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Hockey returns as Islanders earn season-opening win over Rangers in the best of rivalries

The Rangers prepare for their home opener against

The Rangers prepare for their home opener against the Islanders at Madison Square Garden on Thursday, Jan. 14, 2021. Credit: Getty Images/Bruce Bennett

Hockey’s back! And like pretty much everything else in sports during COVID-19 times, "normal" has taken a detour onto unrecognizable back roads.

Things that would have seemed inconceivable a year ago suddenly make emergency sense, from the playoff bubbles of last summer to the division-opponents-only, 56-game, no-fans regular season of 2021.

But Thursday night’s opener at least brought some hockey comfort food to Madison Square Garden in the form of Islanders vs. Rangers, a rivalry nearly a half-century in the making that will play out seven more times this season.

How it turns out will go far in determining each team’s success or lack thereof.

The Islanders won the first matchup, 4-0, a start that illustrated one of the subplots that makes the rivalry extra delicious these days: The teams are at radically different life stages.

Lou Lamoriello’s Islanders seem like something out of the pre-free agency era, when the early-1980s dynasty could keep 16 players together through all four Cup seasons.

The last three Islanders seasons have brought nearly that much stability, with changes at the margins but the core intact.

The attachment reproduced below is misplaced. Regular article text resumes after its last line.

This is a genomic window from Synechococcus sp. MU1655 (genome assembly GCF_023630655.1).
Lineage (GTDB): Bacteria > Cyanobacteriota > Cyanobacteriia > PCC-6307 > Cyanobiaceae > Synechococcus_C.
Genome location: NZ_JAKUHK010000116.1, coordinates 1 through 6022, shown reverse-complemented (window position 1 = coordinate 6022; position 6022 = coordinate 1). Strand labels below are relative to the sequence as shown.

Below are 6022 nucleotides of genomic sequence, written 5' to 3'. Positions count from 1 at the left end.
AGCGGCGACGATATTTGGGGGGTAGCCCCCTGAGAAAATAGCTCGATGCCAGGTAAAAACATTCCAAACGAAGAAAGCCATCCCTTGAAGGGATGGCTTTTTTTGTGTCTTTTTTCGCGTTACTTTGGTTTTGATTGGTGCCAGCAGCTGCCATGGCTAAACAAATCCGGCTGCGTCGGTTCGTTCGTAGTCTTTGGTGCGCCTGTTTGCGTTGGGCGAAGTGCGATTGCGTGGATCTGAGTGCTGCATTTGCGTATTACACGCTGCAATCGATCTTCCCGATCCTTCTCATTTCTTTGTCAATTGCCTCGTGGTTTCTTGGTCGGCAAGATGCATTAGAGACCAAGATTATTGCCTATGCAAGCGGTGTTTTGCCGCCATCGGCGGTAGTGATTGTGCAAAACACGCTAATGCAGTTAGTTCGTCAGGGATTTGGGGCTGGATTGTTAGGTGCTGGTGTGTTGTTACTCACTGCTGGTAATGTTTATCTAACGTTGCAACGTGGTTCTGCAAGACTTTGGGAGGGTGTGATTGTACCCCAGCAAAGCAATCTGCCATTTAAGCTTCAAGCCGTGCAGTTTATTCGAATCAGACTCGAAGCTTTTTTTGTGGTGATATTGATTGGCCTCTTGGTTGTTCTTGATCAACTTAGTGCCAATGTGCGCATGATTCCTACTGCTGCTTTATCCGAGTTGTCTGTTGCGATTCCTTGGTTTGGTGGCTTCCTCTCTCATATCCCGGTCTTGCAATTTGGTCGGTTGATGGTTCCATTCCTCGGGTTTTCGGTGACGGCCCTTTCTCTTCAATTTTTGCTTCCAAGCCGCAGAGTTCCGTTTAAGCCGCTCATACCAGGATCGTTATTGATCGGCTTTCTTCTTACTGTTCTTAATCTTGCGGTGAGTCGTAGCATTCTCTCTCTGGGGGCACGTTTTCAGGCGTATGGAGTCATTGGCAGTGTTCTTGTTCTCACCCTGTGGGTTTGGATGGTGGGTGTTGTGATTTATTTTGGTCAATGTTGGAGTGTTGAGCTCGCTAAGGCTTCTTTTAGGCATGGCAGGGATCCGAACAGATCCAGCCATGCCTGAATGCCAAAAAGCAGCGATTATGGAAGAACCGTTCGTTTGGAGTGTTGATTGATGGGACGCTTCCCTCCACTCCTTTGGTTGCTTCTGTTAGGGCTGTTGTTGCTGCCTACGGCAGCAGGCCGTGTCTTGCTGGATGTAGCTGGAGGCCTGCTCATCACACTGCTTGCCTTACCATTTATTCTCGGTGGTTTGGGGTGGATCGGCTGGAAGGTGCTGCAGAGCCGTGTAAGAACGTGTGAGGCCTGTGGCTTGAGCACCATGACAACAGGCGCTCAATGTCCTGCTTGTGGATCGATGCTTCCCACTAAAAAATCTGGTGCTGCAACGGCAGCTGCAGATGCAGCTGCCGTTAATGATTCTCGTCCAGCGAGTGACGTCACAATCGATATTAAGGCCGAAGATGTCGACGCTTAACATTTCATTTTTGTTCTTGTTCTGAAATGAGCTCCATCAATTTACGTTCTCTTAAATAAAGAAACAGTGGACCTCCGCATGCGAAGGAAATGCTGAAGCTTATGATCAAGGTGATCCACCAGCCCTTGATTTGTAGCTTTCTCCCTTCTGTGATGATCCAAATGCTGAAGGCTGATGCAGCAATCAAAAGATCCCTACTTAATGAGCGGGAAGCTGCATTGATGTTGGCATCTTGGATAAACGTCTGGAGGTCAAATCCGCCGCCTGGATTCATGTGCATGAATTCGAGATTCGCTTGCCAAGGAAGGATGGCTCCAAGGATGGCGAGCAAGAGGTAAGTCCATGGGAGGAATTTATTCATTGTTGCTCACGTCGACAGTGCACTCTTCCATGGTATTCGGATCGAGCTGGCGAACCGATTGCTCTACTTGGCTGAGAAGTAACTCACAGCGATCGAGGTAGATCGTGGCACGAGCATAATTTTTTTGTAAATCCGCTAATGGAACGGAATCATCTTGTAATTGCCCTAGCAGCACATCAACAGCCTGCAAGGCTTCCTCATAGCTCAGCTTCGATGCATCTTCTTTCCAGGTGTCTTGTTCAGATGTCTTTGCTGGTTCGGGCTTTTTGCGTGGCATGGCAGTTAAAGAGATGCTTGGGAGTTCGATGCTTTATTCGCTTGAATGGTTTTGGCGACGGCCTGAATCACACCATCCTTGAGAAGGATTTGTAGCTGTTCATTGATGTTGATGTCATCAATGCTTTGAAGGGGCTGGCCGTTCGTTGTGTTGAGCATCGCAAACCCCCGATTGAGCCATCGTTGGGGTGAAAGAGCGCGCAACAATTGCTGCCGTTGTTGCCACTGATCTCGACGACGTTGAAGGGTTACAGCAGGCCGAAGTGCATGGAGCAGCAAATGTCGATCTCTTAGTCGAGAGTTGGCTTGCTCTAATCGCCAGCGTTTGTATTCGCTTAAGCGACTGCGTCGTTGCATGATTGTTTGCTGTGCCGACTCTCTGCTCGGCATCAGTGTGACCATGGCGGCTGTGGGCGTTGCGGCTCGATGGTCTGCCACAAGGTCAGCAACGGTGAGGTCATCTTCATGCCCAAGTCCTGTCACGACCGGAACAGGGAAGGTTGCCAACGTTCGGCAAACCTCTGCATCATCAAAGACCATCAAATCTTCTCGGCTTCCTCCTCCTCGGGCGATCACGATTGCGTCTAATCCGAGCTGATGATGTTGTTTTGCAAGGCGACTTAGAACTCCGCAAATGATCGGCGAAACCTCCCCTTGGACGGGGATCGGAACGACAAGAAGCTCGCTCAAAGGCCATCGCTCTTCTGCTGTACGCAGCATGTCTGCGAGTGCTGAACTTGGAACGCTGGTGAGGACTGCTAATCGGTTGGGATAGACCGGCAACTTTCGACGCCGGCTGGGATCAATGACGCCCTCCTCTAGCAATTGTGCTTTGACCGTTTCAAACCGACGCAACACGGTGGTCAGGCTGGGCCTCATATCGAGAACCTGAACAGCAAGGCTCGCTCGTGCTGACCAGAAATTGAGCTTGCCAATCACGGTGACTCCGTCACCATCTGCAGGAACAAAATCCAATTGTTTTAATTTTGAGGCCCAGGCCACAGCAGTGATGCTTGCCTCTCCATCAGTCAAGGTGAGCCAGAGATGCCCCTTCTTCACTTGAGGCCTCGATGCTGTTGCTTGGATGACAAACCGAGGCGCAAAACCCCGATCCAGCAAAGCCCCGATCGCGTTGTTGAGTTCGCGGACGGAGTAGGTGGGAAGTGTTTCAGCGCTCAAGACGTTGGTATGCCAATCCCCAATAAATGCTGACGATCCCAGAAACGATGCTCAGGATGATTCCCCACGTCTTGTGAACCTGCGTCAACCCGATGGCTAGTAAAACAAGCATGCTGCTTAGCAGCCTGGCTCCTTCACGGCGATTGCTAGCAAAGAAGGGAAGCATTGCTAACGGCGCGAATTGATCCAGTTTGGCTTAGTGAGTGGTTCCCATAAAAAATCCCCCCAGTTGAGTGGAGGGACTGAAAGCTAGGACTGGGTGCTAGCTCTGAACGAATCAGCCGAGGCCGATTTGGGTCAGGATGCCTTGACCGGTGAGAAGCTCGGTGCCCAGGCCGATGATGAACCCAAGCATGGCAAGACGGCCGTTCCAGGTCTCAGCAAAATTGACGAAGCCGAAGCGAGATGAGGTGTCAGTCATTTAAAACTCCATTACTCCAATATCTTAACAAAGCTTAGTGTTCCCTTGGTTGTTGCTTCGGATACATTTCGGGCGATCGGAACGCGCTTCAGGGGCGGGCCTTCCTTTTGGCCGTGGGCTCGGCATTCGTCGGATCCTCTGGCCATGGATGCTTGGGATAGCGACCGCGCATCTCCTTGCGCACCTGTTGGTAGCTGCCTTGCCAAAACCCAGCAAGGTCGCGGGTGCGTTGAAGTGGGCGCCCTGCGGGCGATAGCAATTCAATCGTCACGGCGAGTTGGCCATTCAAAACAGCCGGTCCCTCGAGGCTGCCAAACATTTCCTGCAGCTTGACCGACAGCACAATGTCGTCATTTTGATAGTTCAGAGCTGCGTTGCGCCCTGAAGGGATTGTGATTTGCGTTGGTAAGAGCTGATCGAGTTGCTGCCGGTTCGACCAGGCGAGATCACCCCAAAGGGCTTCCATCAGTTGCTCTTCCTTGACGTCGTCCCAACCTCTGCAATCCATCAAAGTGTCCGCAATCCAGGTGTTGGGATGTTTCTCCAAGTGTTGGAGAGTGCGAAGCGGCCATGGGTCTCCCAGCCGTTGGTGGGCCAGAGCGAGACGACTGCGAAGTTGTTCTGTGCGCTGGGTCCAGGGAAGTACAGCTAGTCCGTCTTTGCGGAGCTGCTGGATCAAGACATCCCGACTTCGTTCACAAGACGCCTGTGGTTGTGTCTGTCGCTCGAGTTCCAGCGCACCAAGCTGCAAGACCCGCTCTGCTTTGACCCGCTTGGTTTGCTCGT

That almost certainly helped them navigate the playoff bubble well enough to win three rounds, and it should do the same now that COVID protocols have moved south of the Canadian border.

It certainly looked that way early in the opener, with the Islanders leading 3-0 after one period.

The Islanders had a rough patch in the second period but worked their way out of it, which coach Barry Trotz attributed to their battle-tested history and discipline.

"Structure and foundation is the security blanket when all hell breaks loose," he said.

The Rangers are in an entirely different place, with a talented but extremely young roster that includes the No. 1 overall pick in the 2020 NHL Draft, Alexis Lafreniere, who was born in the autumn of 2001.

Kaapo Kakko also is 19. K’Andre Miller is 20. Filip Chytil is 21.

The team’s media relations staff emphasized the point with some eye-opening notes after the game.

It was the first time two 19-year-olds played for the Rangers in an opener since 1943. It was the first time they had seven players 22 or younger appear in an opener. It was the first time they had four rookies play in an opener since 1989.

That youth showed in a series of early mistakes, including a shaky start for goaltender Igor Shesterkin, who became the first opening-night starter other than Henrik Lundqvist in a decade-and-a-half.

It is possible the Rangers’ youth and inexperience will make it difficult for them to navigate these circumstances. It is equally possible that they are too young to know the difference, will shake off the bad start and will be just fine.

"You look at their team and they’ve made a lot of changes in recent years and they’ve done it quickly to get back to being a really good hockey team," Islanders captain Anders Lee said before the game. "So kudos for them.

"It presents a harder challenge for us day-in and day-out playing against them. But like always, any time we see the Rangers, it’s a good game no matter what."

The league is counting on that, and on more competitive games than the first one. But on Day One, the Islanders looked a lot like the team that came within two victories of a Stanley Cup Final in September.

"When you get that close like we did last season, it makes you just want to get back to that spot and take that next step," Lee said. "You can’t just get there. You have to play a whole regular season and put the work in, and it kind of started with that mentality tonight.

"We have a long way to go, and we have a great foundation to build off of and I think our group is really excited for that challenge."

New York Sports